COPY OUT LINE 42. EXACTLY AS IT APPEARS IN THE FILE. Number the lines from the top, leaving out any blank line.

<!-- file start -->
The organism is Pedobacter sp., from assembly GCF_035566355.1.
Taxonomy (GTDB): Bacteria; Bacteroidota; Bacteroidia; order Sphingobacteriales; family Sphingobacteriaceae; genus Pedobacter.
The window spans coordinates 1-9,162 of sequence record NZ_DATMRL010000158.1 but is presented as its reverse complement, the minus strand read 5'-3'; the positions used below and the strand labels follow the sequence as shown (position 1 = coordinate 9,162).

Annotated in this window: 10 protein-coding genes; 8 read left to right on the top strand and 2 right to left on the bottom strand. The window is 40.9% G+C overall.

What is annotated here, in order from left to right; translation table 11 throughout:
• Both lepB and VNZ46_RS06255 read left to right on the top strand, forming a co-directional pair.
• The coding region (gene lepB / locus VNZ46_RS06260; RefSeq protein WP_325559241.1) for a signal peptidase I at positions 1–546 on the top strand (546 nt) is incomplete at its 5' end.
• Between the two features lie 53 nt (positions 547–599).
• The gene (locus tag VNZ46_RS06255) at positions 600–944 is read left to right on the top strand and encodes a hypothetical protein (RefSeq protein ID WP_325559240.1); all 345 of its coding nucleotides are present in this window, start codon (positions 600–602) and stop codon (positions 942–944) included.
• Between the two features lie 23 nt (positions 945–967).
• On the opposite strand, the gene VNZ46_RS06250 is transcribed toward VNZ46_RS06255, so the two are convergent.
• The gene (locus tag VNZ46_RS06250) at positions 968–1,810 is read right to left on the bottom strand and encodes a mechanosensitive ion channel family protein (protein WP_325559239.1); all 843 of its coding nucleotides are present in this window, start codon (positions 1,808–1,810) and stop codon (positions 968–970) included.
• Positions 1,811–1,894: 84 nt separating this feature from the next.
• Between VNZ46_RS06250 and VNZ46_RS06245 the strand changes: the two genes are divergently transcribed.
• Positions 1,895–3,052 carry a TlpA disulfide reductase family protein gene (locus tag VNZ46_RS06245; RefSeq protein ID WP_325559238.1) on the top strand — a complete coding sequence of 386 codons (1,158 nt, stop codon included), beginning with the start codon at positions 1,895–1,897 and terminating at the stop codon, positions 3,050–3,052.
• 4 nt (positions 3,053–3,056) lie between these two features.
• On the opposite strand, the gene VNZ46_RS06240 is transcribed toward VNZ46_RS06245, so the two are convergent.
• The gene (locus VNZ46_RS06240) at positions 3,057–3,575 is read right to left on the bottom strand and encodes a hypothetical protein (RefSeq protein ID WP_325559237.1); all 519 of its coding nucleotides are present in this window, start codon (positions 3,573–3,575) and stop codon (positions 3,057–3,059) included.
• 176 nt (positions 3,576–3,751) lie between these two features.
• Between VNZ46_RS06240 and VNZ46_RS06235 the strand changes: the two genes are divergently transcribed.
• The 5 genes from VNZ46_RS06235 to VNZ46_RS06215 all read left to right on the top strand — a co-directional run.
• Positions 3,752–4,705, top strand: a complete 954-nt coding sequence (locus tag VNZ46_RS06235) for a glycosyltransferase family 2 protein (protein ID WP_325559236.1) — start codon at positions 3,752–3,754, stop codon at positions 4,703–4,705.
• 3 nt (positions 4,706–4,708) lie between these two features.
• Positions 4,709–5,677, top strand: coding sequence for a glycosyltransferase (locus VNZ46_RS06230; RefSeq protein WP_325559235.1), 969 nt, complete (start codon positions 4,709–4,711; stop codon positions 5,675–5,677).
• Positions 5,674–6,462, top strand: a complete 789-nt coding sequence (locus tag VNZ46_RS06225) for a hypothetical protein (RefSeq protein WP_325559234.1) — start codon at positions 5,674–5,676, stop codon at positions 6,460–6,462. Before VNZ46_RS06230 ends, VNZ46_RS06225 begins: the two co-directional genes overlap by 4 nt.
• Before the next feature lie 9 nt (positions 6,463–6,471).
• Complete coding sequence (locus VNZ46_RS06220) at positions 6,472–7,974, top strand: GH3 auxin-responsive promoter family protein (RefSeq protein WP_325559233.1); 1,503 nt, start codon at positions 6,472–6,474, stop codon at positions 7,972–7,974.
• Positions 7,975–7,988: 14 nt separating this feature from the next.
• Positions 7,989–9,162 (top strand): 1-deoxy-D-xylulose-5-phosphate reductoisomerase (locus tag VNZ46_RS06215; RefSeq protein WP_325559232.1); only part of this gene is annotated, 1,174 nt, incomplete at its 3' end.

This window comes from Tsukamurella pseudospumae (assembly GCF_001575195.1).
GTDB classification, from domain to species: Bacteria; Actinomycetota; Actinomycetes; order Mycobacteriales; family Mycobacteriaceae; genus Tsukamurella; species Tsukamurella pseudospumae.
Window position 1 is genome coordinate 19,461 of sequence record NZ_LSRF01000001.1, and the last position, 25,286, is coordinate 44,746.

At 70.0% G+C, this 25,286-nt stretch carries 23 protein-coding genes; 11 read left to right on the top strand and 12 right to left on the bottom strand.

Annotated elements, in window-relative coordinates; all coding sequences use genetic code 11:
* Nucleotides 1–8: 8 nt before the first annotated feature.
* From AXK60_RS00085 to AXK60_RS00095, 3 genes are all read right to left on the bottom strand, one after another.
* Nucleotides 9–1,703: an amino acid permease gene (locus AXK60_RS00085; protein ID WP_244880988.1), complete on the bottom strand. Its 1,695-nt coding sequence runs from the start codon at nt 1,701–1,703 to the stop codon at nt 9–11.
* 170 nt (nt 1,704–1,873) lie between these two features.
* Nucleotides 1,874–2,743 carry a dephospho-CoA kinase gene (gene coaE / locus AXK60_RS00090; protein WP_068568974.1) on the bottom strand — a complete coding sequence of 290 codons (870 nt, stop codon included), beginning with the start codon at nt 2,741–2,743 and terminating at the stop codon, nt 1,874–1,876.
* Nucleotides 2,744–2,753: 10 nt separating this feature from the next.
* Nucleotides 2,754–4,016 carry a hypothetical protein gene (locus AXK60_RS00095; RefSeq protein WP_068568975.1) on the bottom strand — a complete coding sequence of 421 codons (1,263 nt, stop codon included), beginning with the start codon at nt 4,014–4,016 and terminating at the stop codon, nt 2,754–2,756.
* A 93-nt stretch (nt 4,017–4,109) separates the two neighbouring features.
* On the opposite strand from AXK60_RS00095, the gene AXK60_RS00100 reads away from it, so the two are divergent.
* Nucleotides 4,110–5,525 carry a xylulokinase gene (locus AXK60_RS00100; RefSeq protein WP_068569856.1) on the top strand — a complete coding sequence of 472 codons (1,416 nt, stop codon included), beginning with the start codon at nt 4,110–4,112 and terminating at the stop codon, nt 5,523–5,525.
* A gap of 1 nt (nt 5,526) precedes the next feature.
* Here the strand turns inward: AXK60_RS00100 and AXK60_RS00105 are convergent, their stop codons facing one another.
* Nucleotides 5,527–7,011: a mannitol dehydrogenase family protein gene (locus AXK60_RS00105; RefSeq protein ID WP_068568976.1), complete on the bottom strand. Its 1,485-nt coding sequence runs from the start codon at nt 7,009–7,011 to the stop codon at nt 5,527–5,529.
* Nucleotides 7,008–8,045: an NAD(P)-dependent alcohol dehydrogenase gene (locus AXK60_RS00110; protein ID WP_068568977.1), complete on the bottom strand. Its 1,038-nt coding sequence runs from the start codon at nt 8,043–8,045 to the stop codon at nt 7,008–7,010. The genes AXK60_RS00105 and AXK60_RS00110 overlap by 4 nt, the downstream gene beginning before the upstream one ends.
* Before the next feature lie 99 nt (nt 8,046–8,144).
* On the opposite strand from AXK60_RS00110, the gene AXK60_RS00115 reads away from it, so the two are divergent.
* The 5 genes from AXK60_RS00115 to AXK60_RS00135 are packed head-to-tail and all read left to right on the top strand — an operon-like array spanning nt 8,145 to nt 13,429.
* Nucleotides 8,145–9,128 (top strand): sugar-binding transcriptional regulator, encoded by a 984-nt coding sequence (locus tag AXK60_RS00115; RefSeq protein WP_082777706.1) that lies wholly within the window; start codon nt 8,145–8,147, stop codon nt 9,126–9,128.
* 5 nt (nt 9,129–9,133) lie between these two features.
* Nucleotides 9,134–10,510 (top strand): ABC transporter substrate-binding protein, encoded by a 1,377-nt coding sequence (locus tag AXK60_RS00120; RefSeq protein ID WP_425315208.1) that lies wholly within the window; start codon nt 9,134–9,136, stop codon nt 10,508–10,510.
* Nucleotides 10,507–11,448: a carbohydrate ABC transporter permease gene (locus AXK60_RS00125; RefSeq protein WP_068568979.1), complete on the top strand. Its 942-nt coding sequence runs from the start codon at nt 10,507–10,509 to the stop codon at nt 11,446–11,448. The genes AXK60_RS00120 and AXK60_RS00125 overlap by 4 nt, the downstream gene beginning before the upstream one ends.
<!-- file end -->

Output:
* A 93-nt stretch (nt 4,017–4,109) separates the two neighbouring features.